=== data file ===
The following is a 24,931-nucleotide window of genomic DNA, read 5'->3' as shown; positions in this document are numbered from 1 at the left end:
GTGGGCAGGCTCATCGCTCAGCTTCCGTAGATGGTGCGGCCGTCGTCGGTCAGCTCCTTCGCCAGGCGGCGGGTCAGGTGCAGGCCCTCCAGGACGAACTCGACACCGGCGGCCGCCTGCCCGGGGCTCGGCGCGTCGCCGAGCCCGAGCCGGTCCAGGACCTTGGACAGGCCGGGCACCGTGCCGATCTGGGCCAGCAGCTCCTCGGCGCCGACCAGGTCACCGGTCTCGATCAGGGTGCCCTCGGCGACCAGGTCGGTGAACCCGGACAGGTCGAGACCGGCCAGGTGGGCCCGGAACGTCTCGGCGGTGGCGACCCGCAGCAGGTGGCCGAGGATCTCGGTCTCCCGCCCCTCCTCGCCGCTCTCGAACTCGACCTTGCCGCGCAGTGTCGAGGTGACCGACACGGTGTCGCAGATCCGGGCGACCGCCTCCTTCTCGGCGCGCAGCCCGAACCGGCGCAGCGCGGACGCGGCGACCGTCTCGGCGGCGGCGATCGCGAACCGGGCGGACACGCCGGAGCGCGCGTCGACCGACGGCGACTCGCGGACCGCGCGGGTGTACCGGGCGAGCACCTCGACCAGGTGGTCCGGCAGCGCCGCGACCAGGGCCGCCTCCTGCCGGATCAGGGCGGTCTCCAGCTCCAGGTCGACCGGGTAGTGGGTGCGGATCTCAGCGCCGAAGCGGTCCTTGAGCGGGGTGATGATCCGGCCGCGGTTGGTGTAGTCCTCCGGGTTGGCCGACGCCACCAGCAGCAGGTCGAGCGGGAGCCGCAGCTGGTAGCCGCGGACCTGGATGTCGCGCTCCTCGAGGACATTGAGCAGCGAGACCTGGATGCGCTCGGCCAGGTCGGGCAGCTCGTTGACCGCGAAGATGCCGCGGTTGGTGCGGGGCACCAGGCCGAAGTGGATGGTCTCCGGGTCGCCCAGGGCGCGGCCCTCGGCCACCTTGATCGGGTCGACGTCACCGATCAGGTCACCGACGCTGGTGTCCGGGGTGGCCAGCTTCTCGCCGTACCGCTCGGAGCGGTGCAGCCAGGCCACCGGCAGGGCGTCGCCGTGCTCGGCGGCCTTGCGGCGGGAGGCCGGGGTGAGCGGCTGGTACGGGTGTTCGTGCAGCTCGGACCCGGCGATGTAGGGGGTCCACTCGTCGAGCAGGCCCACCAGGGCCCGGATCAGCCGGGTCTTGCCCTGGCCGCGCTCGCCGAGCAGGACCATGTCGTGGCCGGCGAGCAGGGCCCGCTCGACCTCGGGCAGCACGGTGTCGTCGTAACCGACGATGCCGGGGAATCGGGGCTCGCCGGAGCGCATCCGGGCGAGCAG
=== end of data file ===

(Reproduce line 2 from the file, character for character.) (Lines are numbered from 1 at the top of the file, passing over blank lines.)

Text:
GTGGGCAGGCTCATCGCTCAGCTTCCGTAGATGGTGCGGCCGTCGTCGGTCAGCTCCTTCGCCAGGCGGCGGGTCAGGTGCAGGCCCTCCAGGACGAACTCGACACCGGCGGCCGCCTGCCCGGGGCTCGGCGCGTCGCCGAGCCCGAGCCGGTCCAGGACCTTGGACAGGCCGGGCACCGTGCCGATCTGGGCCAGCAGCTCCTCGGCGCCGACCAGGTCACCGGTCTCGATCAGGGTGCCCTCGGCGACCAGGTCGGTGAACCCGGACAGGTCGAGACCGGCCAGGTGGGCCCGGAACGTCTCGGCGGTGGCGACCCGCAGCAGGTGGCCGAGGATCTCGGTCTCCCGCCCCTCCTCGCCGCTCTCGAACTCGACCTTGCCGCGCAGTGTCGAGGTGACCGACACGGTGTCGCAGATCCGGGCGACCGCCTCCTTCTCGGCGCGCAGCCCGAACCGGCGCAGCGCGGACGCGGCGACCGTCTCGGCGGCGGCGATCGCGAACCGGGCGGACACGCCGGAGCGCGCGTCGACCGACGGCGACTCGCGGACCGCGCGGGTGTACCGGGCGAGCACCTCGACCAGGTGGTCCGGCAGCGCCGCGACCAGGGCCGCCTCCTGCCGGATCAGGGCGGTCTCCAGCTCCAGGTCGACCGGGTAGTGGGTGCGGATCTCAGCGCCGAAGCGGTCCTTGAGCGGGGTGATGATCCGGCCGCGGTTGGTGTAGTCCTCCGGGTTGGCCGACGCCACCAGCAGCAGGTCGAGCGGGAGCCGCAGCTGGTAGCCGCGGACCTGGATGTCGCGCTCCTCGAGGACATTGAGCAGCGAGACCTGGATGCGCTCGGCCAGGTCGGGCAGCTCGTTGACCGCGAAGATGCCGCGGTTGGTGCGGGGCACCAGGCCGAAGTGGATGGTCTCCGGGTCGCCCAGGGCGCGGCCCTCGGCCACCTTGATCGGGTCGACGTCACCGATCAGGTCACCGACGCTGGTGTCCGGGGTGGCCAGCTTCTCGCCGTACCGCTCGGAGCGGTGCAGCCAGGCCACCGGCAGGGCGTCGCCGTGCTCGGCGGCCTTGCGGCGGGAGGCCGGGGTGAGCGGCTGGTACGGGTGTTCGTGCAGCTCGGACCCGGCGATGTAGGGGGTCCACTCGTCGAGCAGGCCCACCAGGGCCCGGATCAGCCGGGTCTTGCCCTGGCCGCGCTCGCCGAGCAGGACCATGTCGTGGCCGGCGAGCAGGGCCCGCTCGACCTCGGGCAGCACGGTGTCGTCGTAACCGACGATGCCGGGGAATCGGGGCTCGCCGGAGCGCATCCGGGCGAGCAG